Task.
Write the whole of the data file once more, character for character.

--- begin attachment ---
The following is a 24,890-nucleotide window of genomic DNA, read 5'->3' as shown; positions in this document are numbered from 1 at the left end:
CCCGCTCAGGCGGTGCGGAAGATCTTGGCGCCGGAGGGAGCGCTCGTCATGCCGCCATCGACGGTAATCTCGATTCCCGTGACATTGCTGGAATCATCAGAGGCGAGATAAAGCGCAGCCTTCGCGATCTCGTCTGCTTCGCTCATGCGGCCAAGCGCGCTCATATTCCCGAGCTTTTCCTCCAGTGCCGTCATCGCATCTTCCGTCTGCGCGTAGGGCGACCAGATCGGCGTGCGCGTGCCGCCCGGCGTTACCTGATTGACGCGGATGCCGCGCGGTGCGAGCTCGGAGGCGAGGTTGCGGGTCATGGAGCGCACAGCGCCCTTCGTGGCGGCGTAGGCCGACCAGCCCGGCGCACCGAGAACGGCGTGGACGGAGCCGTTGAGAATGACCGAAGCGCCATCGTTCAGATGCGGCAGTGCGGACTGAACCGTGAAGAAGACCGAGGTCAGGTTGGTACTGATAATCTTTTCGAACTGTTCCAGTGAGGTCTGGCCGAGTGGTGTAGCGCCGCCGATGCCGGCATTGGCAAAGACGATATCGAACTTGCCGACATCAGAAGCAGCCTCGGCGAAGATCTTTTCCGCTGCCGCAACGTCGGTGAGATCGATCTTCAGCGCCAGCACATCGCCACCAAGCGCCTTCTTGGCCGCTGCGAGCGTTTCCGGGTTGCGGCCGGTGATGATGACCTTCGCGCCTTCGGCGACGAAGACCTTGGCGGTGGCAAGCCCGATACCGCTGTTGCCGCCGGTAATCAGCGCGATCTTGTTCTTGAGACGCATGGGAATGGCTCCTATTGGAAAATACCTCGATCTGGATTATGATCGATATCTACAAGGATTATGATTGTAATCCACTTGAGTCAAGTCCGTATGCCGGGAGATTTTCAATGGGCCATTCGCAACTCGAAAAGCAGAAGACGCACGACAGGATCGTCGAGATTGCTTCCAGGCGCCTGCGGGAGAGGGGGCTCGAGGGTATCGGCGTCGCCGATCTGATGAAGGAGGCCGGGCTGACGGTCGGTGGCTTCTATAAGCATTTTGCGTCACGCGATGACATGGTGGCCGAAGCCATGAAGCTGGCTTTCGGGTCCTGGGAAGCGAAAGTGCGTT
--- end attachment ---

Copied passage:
The following is a 24,890-nucleotide window of genomic DNA, read 5'->3' as shown; positions in this document are numbered from 1 at the left end:
CCCGCTCAGGCGGTGCGGAAGATCTTGGCGCCGGAGGGAGCGCTCGTCATGCCGCCATCGACGGTAATCTCGATTCCCGTGACATTGCTGGAATCATCAGAGGCGAGATAAAGCGCAGCCTTCGCGATCTCGTCTGCTTCGCTCATGCGGCCAAGCGCGCTCATATTCCCGAGCTTTTCCTCCAGTGCCGTCATCGCATCTTCCGTCTGCGCGTAGGGCGACCAGATCGGCGTGCGCGTGCCGCCCGGCGTTACCTGATTGACGCGGATGCCGCGCGGTGCGAGCTCGGAGGCGAGGTTGCGGGTCATGGAGCGCACAGCGCCCTTCGTGGCGGCGTAGGCCGACCAGCCCGGCGCACCGAGAACGGCGTGGACGGAGCCGTTGAGAATGACCGAAGCGCCATCGTTCAGATGCGGCAGTGCGGACTGAACCGTGAAGAAGACCGAGGTCAGGTTGGTACTGATAATCTTTTCGAACTGTTCCAGTGAGGTCTGGCCGAGTGGTGTAGCGCCGCCGATGCCGGCATTGGCAAAGACGATATCGAACTTGCCGACATCAGAAGCAGCCTCGGCGAAGATCTTTTCCGCTGCCGCAACGTCGGTGAGATCGATCTTCAGCGCCAGCACATCGCCACCAAGCGCCTTCTTGGCCGCTGCGAGCGTTTCCGGGTTGCGGCCGGTGATGATGACCTTCGCGCCTTCGGCGACGAAGACCTTGGCGGTGGCAAGCCCGATACCGCTGTTGCCGCCGGTAATCAGCGCGATCTTGTTCTTGAGACGCATGGGAATGGCTCCTATTGGAAAATACCTCGATCTGGATTATGATCGATATCTACAAGGATTATGATTGTAATCCACTTGAGTCAAGTCCGTATGCCGGGAGATTTTCAATGGGCCATTCGCAACTCGAAAAGCAGAAGACGCACGACAGGATCGTCGAGATTGCTTCCAGGCGCCTGCGGGAGAGGGGGCTCGAGGGTATCGGCGTCGCCGATCTGATGAAGGAGGCCGGGCTGACGGTCGGTGGCTTCTATAAGCATTTTGCGTCACGCGATGACATGGTGGCCGAAGCCATGAAGCTGGCTTTCGGGTCCTGGGAAGCGAAAGTGCGTT